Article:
Clean labeling has become one of the buzzwords in the food industry in recent times. Consumers are demanding natural and fresh foods more than ever, and a clean label often indicates the wholesomeness of food products containing natural ingredients. This demand has resulted in explosive growth in the natural and organic sector. By 2020, the sales of the organic and natural sector are expected to reach 14% of total sales. Major companies have committed to limit artificial ingredients in their products. The majority of those ingredients have been in use as preservatives, and therefore their removal poses a looming question for achieving the required shelf life. Food spoilage and the threat of contamination from various foodborne pathogens are problems that need attention. Even though reformulating food products with the inclusion of natural preservatives is one of the ways to achieve the clean label target, often this approach becomes difficult due to the sensory changes resulting from the addition of those natural preservatives. Food packaging can act as a final intervention step to prevent contamination, and the latest developments in active packaging technologies promise to effectively reduce the need for food additives and preservatives without compromising a product’s shelf life or freshness, as well as lead to opportunities for clean labeling.

Active packaging technologies include physical, chemical, or biological activities which change the interactions between a package, product, and/or headspace of the package to achieve a desired food quality characteristic. Active packaging systems can be broadly classified into active releasing systems (release of antimicrobials, CO2, antioxidants, flavors, ethylene), active scavenging systems (oxygen, CO2, moisture, ethylene, odor), modified atmosphere packaging (MAP), and modifications of packaging polymers (coatings, surface modifications, barrier layers) to obtain the desirable properties.

In this session, the speakers will cover the latest developments and challenges in the area of active packaging, specifically, the use of antimicrobial polymers to control microbial growth; the synthesis of non-migrating, chelating active packaging films which enable removal of the synthetic additives and help in reducing oxidative food spoilage; extending the shelf life of food by reducing the effects of oxidation and moisture through the use of oxygen scavengers and desiccants; and the use of MAP in effecting clean labeling initiatives.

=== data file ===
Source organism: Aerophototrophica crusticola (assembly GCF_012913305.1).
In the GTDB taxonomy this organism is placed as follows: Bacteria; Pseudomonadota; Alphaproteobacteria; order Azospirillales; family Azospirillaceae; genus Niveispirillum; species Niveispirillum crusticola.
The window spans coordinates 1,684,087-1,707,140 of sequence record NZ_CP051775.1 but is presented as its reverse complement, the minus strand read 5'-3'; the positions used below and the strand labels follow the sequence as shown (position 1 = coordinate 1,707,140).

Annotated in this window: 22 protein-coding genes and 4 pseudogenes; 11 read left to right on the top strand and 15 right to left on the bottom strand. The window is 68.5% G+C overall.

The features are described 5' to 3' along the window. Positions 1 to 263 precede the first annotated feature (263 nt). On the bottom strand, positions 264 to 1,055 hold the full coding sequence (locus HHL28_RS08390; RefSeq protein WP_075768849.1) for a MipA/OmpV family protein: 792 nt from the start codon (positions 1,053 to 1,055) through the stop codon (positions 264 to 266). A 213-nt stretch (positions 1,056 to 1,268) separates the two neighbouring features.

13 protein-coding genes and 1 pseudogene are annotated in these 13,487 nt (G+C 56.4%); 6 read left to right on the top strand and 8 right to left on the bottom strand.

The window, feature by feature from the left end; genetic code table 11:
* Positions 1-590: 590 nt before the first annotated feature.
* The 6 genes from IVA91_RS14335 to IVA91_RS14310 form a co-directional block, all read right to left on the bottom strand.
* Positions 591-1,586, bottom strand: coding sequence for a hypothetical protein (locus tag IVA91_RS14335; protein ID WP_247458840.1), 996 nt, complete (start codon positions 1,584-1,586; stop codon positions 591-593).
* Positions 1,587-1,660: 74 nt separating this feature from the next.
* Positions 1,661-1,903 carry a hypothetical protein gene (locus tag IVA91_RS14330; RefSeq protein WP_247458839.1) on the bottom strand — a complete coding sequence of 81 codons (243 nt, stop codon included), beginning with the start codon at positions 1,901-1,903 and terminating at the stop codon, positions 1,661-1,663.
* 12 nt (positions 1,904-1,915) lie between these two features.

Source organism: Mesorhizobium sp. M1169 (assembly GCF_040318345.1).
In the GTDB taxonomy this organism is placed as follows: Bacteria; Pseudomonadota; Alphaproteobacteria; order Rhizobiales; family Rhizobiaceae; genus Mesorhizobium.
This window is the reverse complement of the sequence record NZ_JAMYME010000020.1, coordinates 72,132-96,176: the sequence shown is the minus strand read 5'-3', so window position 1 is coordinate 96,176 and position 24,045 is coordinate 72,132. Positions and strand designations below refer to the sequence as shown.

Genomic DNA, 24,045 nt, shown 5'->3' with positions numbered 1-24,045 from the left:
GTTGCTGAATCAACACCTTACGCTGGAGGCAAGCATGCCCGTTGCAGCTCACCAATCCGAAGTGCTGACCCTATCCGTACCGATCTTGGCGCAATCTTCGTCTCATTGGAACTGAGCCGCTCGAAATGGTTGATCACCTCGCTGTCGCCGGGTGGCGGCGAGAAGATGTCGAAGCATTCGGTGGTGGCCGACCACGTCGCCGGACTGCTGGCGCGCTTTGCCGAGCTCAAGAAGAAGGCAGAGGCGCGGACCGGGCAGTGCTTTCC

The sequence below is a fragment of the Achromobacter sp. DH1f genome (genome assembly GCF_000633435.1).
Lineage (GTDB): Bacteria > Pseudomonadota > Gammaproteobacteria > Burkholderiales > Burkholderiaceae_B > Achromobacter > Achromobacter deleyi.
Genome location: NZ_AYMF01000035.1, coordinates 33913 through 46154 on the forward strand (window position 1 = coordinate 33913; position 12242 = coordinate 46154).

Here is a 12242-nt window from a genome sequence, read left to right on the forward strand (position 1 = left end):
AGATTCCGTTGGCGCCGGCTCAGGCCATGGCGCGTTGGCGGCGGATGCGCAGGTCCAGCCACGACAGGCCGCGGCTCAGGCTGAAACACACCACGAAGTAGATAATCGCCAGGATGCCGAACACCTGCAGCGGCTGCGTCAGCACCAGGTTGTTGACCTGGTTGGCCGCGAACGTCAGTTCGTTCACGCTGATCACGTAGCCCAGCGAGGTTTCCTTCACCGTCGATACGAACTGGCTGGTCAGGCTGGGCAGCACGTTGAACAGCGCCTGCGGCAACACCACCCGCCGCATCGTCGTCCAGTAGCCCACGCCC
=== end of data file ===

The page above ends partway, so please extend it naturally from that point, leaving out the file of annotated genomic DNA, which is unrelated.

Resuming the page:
This is symposium is sponsored by the Food Science and Technology Honorary Society Phi Tau Sigma.
The production of meat products to address consumer concerns with phosphates and conventional antimicrobials has necessitated a search for alternatives that balance regulatory requirements with FSMA, food safety, and quality, while addressing consumers’ desire for recognizable and short-list labels. An overview of phosphate functions and alternatives, in addition to a discussion on clean-label antimicrobials and the hurdles to successful implementation, will be provided. The latest research and the regulatory status of clean-label ingredients will be shared. Practical applications and realistic expectations will be reviewed in order to improve the chances for success when formulating with clean-label antimicrobial ingredients.

Finally, a roadmap for the use of High Pressure Processing in meat products to address market and consumer demands will be discussed.
Food Disruption Challenge: A global pitch contest and a program nurturing (or featuring) future food-focused entrepreneurs. The contest winner will be presented with the "The Food Disruptor of the Year" award. This challenge will focus on growing and supporting the startup community of food focused founders as well as investors and mentors. The information session will highlight the vision, mission and the process regarding the pitch contest. If you are interested in applying for this contest or interested in being a mentor or a judge, please come to this session for more information.